Republican Congressman Richard Hudson joined 143 other lawmakers in the House of Representatives to vote against ending the federal government shutdown.
Despite that, the House voted 285-144 to end the shutdown and the Senate did too, 81-18. The 16-day shutdown officially ended with President Barack Obama’s signature Thursday morning.
During a visit to The Daily Journal’s office in Rockingham on Thursday, Hudson said it was important to stand by his principles even though he was in the minority. The freshman congressman from near Charlotte represents the 8th Congressional District, which includes all of Richmond County.
“The last 48 hours have been very frustrating,” Hudson said of tiring of lawmakers playing politics instead of dealing with issues.
Some lawmakers, he said, “can’t seem to deal with the problem.”
The problem, as he sees it, is a broken system for social security Medicaid and the country’s ever-growing debt. By 2030, Hudson said, America’s debt will reach 200 percent of its gross domestic product. That’s higher than the 180 percent the Greeks are suffering. Hudson is quick to note the Greek economy recently collapsed.
Hudson said the shutdown revolved around two issues. First, that federal lawmakers are afforded special priviledges not offered to the general public. He specifically referred to the Affordable Care Act, or Obamacare. He said members of Congress get a break on the cost of participating in the health exchanges.
The second issue, Hudson said, was Democrats’ unwillingness to offer to the general public a tax break that has been given to the rich.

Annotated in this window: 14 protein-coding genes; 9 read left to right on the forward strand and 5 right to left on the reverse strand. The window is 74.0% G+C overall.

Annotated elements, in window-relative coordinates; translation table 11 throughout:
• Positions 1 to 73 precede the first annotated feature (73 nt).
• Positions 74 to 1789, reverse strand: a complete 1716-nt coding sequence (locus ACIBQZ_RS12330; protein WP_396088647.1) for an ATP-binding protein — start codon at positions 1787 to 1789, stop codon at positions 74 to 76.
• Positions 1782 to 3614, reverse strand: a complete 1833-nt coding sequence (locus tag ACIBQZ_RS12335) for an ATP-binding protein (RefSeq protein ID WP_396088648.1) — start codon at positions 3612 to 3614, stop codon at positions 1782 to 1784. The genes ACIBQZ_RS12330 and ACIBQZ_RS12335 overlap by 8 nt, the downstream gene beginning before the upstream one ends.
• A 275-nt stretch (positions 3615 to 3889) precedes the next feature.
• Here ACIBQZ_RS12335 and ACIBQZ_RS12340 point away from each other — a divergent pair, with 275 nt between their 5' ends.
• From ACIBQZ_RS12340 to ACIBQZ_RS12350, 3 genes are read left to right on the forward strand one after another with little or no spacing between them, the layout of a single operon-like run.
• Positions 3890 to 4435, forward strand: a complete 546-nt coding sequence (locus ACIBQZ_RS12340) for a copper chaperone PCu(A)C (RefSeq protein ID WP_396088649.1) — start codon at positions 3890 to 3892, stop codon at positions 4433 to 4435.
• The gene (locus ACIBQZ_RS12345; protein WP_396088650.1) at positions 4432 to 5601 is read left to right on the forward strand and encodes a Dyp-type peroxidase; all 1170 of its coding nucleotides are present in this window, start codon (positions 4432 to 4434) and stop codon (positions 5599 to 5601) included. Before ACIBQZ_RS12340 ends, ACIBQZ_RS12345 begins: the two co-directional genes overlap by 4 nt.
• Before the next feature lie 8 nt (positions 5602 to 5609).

He said Harry Reid, senate majority leader, and Obama “wouldn’t negotiate over those points” and that created a barrier mostly along party lines. Lawmakers, Hudson said, decided to end the shutdown but the problems aren’t resolved.
“They just kicked it down the road,” Hudson said. “I don’t see why anything’s going to change in January.”
Hudson said he listened to the majority of feedback from constituents across the district to “hold the line” against the Democrats. The split was 60-40, and the minority suggested that lawmakers simply find a way to work together.
Hudson was in Rockingham to attend the Richmond County Farm Bureau’s annual dinner. He sits on the House Committee on Agriculture. The five-year Farm Bill expired on Oct. 1. Hudson said he’s hopeful a new version is soon approved, but he’s not hopeful. The Senate version of the bill attempts to shave $4 billion while the House version attempts to slice $40 billion off the cost of the bill.
“We’re pretty far apart,” he said.
Hudson said a point of agreement that’s a win-win for farmers and taxpayers alike is the elimination of the “pay not to farm” program. Instead, farmers can now purchase insurance to support lean crop years, or crops damaged to to severe weather events.